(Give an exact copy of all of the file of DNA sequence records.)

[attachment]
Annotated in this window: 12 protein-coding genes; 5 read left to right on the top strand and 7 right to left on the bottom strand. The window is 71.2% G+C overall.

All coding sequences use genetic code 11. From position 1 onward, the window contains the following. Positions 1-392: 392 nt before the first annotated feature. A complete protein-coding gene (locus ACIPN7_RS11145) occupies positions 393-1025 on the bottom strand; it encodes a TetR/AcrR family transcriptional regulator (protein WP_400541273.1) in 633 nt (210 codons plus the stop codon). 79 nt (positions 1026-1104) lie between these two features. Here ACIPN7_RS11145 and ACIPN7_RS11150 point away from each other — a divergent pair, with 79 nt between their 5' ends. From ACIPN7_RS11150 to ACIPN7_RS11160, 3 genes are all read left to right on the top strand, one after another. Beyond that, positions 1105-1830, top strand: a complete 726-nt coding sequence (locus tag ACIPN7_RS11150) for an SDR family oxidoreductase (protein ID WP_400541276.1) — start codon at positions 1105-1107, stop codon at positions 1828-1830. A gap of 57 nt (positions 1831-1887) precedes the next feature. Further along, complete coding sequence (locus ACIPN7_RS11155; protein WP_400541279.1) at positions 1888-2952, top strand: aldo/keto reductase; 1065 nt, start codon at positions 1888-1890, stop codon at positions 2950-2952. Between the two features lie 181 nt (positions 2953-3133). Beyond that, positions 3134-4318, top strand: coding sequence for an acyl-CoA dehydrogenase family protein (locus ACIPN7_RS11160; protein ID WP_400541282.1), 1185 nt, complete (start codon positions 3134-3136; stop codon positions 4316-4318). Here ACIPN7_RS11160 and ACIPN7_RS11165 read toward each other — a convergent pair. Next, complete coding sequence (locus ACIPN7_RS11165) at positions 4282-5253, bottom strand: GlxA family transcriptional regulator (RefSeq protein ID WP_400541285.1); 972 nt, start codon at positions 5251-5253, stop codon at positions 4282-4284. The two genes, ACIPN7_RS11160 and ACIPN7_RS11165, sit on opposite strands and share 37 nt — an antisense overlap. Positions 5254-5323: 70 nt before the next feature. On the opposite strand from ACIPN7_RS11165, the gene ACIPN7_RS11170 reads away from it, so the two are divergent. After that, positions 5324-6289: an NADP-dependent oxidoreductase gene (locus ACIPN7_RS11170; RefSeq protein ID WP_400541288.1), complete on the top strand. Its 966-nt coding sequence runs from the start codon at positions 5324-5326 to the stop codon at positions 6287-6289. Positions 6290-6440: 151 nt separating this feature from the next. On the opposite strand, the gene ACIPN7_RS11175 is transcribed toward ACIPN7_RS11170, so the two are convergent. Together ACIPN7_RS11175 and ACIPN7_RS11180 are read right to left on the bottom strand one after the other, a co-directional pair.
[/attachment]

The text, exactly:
Annotated in this window: 12 protein-coding genes; 5 read left to right on the top strand and 7 right to left on the bottom strand. The window is 71.2% G+C overall.

All coding sequences use genetic code 11. From position 1 onward, the window contains the following. Positions 1-392: 392 nt before the first annotated feature. A complete protein-coding gene (locus ACIPN7_RS11145) occupies positions 393-1025 on the bottom strand; it encodes a TetR/AcrR family transcriptional regulator (protein WP_400541273.1) in 633 nt (210 codons plus the stop codon). 79 nt (positions 1026-1104) lie between these two features. Here ACIPN7_RS11145 and ACIPN7_RS11150 point away from each other — a divergent pair, with 79 nt between their 5' ends. From ACIPN7_RS11150 to ACIPN7_RS11160, 3 genes are all read left to right on the top strand, one after another. Beyond that, positions 1105-1830, top strand: a complete 726-nt coding sequence (locus tag ACIPN7_RS11150) for an SDR family oxidoreductase (protein ID WP_400541276.1) — start codon at positions 1105-1107, stop codon at positions 1828-1830. A gap of 57 nt (positions 1831-1887) precedes the next feature. Further along, complete coding sequence (locus ACIPN7_RS11155; protein WP_400541279.1) at positions 1888-2952, top strand: aldo/keto reductase; 1065 nt, start codon at positions 1888-1890, stop codon at positions 2950-2952. Between the two features lie 181 nt (positions 2953-3133). Beyond that, positions 3134-4318, top strand: coding sequence for an acyl-CoA dehydrogenase family protein (locus ACIPN7_RS11160; protein ID WP_400541282.1), 1185 nt, complete (start codon positions 3134-3136; stop codon positions 4316-4318). Here ACIPN7_RS11160 and ACIPN7_RS11165 read toward each other — a convergent pair. Next, complete coding sequence (locus ACIPN7_RS11165) at positions 4282-5253, bottom strand: GlxA family transcriptional regulator (RefSeq protein ID WP_400541285.1); 972 nt, start codon at positions 5251-5253, stop codon at positions 4282-4284. The two genes, ACIPN7_RS11160 and ACIPN7_RS11165, sit on opposite strands and share 37 nt — an antisense overlap. Positions 5254-5323: 70 nt before the next feature. On the opposite strand from ACIPN7_RS11165, the gene ACIPN7_RS11170 reads away from it, so the two are divergent. After that, positions 5324-6289: an NADP-dependent oxidoreductase gene (locus ACIPN7_RS11170; RefSeq protein ID WP_400541288.1), complete on the top strand. Its 966-nt coding sequence runs from the start codon at positions 5324-5326 to the stop codon at positions 6287-6289. Positions 6290-6440: 151 nt separating this feature from the next. On the opposite strand, the gene ACIPN7_RS11175 is transcribed toward ACIPN7_RS11170, so the two are convergent. Together ACIPN7_RS11175 and ACIPN7_RS11180 are read right to left on the bottom strand one after the other, a co-directional pair.